In September 2001, Hospital Corporation's parent corporation, Catholic Healthcare West, reorganized its subsidiary corporations. As part of the reorganization, Hospital Corporation was merged with Catholic Healthcare West North State, another nonprofit public benefit corporation. In the merger, Hospital Corporation was the disappearing corporation and Catholic Healthcare West North State was the surviving corporation. Shortly after the merger, the surviving corporation was renamed Catholic Healthcare West II. In December 2001, Catholic Healthcare West II merged with its parent corporation, Catholic Healthcare West. Catholic Healthcare West II was the surviving nonprofit public benefit corporation and changed its name to Catholic Healthcare West.
THE INSURANCE POLICY AND EMPLOYEE CLAIM
Mission Insurance Company issued Specific Excess Workers' Compensation Insurance Policy No. RWS 31293A to Sisters of Mercy Health Systems on January 28, 1985. The policy period was from January 1, 1985, through July 1, 1986. The employer's retention amount for each occurrence was $150,000. Endorsement A1, dated March 20, 1985, changed the name of the employer covered by the policy to ―Mercy Health System; St. Joseph's Hospital & Medical Center; Mercy Hospital & Medical Center; St. Mary's Hospital & Medical Center; St. John's Regional Medical Center; and Mercy Hospital, Bakersfield.‖
On May 30, 1985, Suzanne Bonham injured her back in the course and scope of her employment as a registered nurse at Mercy Hospital Bakersfield. Within 60 days following Bonham's injury, Mercy Hospital Bakersfield began making payments to her in satisfaction of its obligation under the Labor Code to pay workers' compensation benefits.
On August 22, 1985, endorsement A2 to the policy was issued. The endorsement set forth the agreement that the insurance company for the policy was changed from Mission Insurance Company to Mission American Insurance Company. (Italics added.) Endorsement A2 became effective on September 1, 1985, at 12:01 a.m.
Two months later, on October 31, 1985, Mission Insurance Company was ordered into conservation by the courts. The attempt to rehabilitate Mission Insurance Company was not successful and it was ordered into liquidation on February 24, 1987.
In December 1987, Self Insurers Service, Inc., a third party administrator for Catholic Healthcare West, the Sisters of Mercy Hospitals and Mercy Hospital Bakersfield sent Mission American Insurance Company a notice of the potential workers' compensation excess claim regarding Bonham. This notice was followed by supplemental reports in March and June 1988. All three documents estimated the total loss at under $78,000.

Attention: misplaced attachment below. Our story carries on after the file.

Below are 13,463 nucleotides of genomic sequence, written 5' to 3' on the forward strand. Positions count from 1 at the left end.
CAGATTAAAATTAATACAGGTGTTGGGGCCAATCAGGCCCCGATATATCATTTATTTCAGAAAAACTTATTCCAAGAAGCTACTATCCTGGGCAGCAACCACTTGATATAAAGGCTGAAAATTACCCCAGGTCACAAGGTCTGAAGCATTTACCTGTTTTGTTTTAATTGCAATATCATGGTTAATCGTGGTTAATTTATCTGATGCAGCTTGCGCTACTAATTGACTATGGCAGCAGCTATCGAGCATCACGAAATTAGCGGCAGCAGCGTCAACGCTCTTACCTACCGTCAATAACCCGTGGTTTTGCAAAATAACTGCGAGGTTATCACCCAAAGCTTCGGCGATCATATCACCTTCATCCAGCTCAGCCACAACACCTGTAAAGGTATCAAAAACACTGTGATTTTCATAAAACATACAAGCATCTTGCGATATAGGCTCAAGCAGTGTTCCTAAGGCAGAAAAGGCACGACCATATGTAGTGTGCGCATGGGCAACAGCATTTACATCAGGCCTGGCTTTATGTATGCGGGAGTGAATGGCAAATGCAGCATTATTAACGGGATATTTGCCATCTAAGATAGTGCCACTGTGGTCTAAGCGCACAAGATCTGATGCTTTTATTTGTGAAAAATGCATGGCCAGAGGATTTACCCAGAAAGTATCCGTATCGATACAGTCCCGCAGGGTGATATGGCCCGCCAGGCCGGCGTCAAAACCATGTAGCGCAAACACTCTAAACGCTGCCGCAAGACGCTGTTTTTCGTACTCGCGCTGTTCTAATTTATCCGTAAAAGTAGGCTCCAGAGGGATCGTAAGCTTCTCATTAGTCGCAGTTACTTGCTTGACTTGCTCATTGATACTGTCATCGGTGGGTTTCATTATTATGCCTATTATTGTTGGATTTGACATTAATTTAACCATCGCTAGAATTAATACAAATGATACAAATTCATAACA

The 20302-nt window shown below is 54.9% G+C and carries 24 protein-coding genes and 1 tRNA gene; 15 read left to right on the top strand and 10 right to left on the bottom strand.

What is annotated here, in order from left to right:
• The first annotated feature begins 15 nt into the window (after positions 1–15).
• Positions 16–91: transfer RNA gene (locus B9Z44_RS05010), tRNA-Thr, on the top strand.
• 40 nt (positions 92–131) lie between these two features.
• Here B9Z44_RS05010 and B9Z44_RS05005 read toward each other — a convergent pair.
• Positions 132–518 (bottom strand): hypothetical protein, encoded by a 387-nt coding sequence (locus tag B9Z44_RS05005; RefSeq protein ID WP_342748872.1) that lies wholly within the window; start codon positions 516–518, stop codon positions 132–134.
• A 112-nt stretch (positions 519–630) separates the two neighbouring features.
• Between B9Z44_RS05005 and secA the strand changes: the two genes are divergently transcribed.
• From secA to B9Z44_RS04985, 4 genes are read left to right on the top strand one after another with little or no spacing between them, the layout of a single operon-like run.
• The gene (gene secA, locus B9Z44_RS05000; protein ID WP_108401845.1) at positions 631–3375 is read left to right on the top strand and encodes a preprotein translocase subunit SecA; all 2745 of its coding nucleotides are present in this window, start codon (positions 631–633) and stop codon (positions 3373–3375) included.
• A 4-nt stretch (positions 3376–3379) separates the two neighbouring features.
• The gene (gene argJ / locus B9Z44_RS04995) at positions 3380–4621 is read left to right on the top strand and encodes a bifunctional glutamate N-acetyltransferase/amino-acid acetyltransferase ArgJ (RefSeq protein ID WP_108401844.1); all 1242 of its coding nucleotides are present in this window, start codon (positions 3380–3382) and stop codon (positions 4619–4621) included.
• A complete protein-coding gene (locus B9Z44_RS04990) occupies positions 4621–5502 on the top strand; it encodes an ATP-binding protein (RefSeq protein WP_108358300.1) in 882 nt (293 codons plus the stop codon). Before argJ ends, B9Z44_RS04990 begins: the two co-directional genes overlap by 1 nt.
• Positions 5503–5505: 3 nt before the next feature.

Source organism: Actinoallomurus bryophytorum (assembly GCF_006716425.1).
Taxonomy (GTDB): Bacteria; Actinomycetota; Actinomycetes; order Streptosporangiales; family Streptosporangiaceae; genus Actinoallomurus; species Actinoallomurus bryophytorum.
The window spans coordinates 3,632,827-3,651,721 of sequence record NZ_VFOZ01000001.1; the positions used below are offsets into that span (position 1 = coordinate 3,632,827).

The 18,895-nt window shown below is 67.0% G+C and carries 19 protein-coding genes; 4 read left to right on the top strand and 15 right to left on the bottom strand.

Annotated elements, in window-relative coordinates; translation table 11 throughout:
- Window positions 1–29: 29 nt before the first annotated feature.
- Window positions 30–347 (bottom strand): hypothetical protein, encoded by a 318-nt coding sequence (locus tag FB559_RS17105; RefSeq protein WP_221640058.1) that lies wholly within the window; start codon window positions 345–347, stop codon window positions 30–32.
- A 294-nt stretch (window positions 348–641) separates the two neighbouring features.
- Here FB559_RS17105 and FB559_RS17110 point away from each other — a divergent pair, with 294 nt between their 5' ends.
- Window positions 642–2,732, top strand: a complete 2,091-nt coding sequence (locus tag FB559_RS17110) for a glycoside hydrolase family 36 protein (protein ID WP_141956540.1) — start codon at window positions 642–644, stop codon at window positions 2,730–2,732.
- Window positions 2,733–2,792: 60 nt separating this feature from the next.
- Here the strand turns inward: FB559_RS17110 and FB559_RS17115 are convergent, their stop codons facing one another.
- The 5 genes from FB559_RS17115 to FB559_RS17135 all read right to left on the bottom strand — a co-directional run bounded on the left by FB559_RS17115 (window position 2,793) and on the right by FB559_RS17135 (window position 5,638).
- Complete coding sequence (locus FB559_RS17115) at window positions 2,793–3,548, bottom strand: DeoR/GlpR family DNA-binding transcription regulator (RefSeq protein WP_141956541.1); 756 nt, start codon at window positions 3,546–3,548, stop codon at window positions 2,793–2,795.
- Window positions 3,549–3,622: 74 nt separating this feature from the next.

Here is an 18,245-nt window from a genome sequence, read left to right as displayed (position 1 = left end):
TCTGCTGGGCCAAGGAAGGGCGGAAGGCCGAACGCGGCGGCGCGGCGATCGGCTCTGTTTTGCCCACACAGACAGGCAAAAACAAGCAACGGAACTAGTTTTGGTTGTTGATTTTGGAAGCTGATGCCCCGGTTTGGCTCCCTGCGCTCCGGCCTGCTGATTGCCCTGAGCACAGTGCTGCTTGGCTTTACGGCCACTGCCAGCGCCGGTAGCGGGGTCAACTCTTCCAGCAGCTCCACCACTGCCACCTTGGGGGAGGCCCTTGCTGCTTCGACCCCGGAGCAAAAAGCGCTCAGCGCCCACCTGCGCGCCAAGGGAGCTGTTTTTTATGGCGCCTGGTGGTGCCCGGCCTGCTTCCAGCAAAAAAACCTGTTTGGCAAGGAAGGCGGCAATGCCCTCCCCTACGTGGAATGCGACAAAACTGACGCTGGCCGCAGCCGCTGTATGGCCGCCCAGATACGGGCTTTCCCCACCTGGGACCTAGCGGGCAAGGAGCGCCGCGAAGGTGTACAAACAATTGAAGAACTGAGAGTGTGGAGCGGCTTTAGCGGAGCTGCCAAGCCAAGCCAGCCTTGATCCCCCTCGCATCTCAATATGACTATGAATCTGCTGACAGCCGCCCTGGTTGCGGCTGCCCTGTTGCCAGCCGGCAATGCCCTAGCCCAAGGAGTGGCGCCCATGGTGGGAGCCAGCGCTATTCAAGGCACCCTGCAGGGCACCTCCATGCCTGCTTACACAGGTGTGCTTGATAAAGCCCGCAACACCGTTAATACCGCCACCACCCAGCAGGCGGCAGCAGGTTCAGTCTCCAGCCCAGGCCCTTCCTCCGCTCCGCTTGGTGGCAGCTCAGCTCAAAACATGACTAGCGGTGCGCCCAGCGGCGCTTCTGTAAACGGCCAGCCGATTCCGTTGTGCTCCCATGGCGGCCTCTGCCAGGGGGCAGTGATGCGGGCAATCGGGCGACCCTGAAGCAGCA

In September 1989, International Surplus Adjusting Services (International Surplus) sent a letter to Applied Risk Management, the administrator then handling the Bonham matter for Catholic Healthcare West and its affiliates. The letter stated (1) International Surplus was handling the matter for CIGA, (2) CIGA was assuming the obligation of Mission Insurance Company, (3) Mission Insurance Company had been placed in liquidation by the California Department of Insurance, and (4) Mission Insurance Company recently had been notified that Bonham's claim might exceed the insured's retention. The letter directed Applied Risk Management to send all further correspondence to the undersigned and requested additional information on the status of Bonham's claim.
Applied Risk Management sent International Surplus a report dated November 2, 1989, indicating the status of settlement negotiations with Bonham and estimating the total loss on the claim at approximately $127,000. The report listed the assured as ―Sisters of Mercy Health System.‖
In late 1989, Bonham and Mercy Hospital Bakersfield entered an amended stipulation with request for award and filed it with the Workers' Compensation Appeals Board. The stipulation stated that Bonham's injury caused permanent disability of 31.5 percent and that she might need further medical treatment to cure or relieve the effects of the injury.
Based on the stipulation, the Workers' Compensation Appeals Board issued an award on January 5, 1990, in favor of Bonham and against ―Mercy Hospital‖ that entitled Bonham to both disability indemnity compensation and future medical care.